“But obviously it’s topical… right?” Wrong. I am not a fan of “difference of definitions” T presses, but even without making such a distinction, this is arguably non-topical. In reality, it is almost definitely not food safety. Only possibly does it fall under agriculture policy—specifically the “…in varying degrees the preparation and marketing of the resulting products,” might suggest this. But of course, it even says “in varying degrees,” and this is just for agriculture, not agriculture policy. You may be able to convince people it’s topical “enough” (whatever that is supposed to mean), but just know that you will likely run into the issue about every other round.


On the issue of danger

(Continuing a previous section) Even if I devoted this entire article to discussing the safety of GMOs, I couldn’t satisfy many of the most ardent critics. Still, I will attempt to address the most popular studies, and hope that one can recognize a pattern among the studies.

Indeed, the “science” behind the anti-GMO movement largely circulates around three “questionable” studies: the Seralini (“Causes cancer in rats”) study, the Carman (“Stomach inflammation in pigs”) study, and the “Bt in pregnant women” study. (Again there are other studies, but the three mentioned are the most commonly cited, from my research.) I will just be summarizing the problems, but I have included links for you to further dive in.

Seralini Study (see here for an overview):

  1. The study was retracted by its initial publisher, generally a sign of bad science (although of course touted as “proof that Monsanto is trying to silence the truth.”).
  2. The kind of rats used tend to have a high rate of natural cancer at old age. Now, although this may sound like an obvious flaw, in itself it actually doesn’t disqualify a study’s findings. However, it requires that a large number of rats be used to make sure to avoid false positives resulting from random chance. Analyses have stated this number should have been 65 per group, whereas Seralini only used 10 per group.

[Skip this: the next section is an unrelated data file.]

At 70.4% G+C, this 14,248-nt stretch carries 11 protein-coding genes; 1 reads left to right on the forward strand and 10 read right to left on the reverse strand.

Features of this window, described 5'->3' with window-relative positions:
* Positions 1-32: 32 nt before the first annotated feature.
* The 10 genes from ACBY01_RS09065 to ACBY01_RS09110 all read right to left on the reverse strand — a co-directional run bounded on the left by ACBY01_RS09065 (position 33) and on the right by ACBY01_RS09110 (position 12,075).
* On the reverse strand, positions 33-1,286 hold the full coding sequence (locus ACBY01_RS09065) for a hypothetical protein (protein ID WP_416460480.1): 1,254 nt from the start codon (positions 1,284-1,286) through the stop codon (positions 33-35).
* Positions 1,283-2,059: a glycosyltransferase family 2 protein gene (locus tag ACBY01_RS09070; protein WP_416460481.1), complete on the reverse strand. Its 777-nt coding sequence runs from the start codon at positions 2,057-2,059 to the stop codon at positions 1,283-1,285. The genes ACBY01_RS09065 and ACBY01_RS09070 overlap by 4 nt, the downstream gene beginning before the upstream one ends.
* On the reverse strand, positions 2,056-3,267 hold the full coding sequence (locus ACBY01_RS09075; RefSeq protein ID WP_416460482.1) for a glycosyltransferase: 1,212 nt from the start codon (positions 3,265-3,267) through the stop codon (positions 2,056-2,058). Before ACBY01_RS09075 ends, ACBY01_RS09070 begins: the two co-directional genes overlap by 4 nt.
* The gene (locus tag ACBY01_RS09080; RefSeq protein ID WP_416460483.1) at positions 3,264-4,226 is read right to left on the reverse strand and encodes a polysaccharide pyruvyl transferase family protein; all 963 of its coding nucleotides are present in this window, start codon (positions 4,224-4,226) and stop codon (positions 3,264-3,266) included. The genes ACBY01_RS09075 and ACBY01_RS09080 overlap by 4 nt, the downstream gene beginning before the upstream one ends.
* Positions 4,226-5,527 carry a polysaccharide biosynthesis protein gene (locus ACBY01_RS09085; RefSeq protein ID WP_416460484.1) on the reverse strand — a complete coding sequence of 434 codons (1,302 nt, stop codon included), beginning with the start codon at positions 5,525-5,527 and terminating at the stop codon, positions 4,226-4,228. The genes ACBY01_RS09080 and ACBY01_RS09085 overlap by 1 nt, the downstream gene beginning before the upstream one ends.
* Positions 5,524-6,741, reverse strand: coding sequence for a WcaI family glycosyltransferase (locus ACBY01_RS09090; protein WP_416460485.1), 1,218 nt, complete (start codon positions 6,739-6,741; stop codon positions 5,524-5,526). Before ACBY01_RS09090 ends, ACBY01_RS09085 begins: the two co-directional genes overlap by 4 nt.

3. It only makes sense that using a higher dose of something toxic would cause more toxic results, rather than less, right? Well, in the case of the Seralini study, the opposite happened: with higher doses of the substance in question, some groups had fewer tumors (than groups with smaller doses)!


Carman study (see here for an overview):

  1. The data is recorded in a way that is inappropriate for the actual results: a measure for stomach inflammation is not binary-categorical data (“none” “mild” “high”), yet the authors try to force it into such a measurement.
  2. With things like the difference in uterus weight (and also to some extent the stomach inflammation), Professor David Spiegelhalter explains it well when he remarks that “There are also 19 other reported statistical tests, which means we would expect one significant association just by chance: and so the apparent difference in uterus weight is likely to be a false positive.”


Bt in pregnant women (see here for an overview):

  1. The assay method (i.e. method for measuring) for Bt levels was not validated to work for humans—only plants.
  2. The authors do not demonstrate that the GM foods would actually have been the source of the protein, since they do not record the subjects’ diets.
  3. The fact that there might have been Bt in their bloodstreams would be unexpected, but even the study didn’t suggest that such a thing was harmful.


As you go into this, you find that someone will always have some new study or reason why GMOs might be dangerous. You may want to investigate them all, but I have found that eventually you have to accept that you can’t research them all…

What you can do, on the other hand, is consider that studies have repeatedly led to the contrary conclusion: GMOs are safe overall. In fact, one study did a study of 1,783 other studies, concluding GMOs are safe. And with that, we’ll move on to other popular affirmative arguments.


Responding to “Right to know”

The people don’t have a right to know whether GMOs are in their food, just like they don’t have a right to know a company’s secret ingredients. There is no “right to know.” The only thing people have is the right to choose: do they want to buy a product that isn’t labeled? It’s just that the companies cannot deceive their consumers (They can’t say “GMO-free” and have GMOs), since this violates the right to choose.


Responding to “The people want this”

Affirmatives will probably say that “The people have consistently stated that they want mandatory labeling.” Although polls universally do show such support, note three things:

  1. Polls suggest 80% of people also support mandatory labeling for… DNA. Yep.
  2. People have signed petitions to ban Dihydrogen Monoxide.
  3. People of course are going to say “yes” to such a question if they don’t understand the consequences.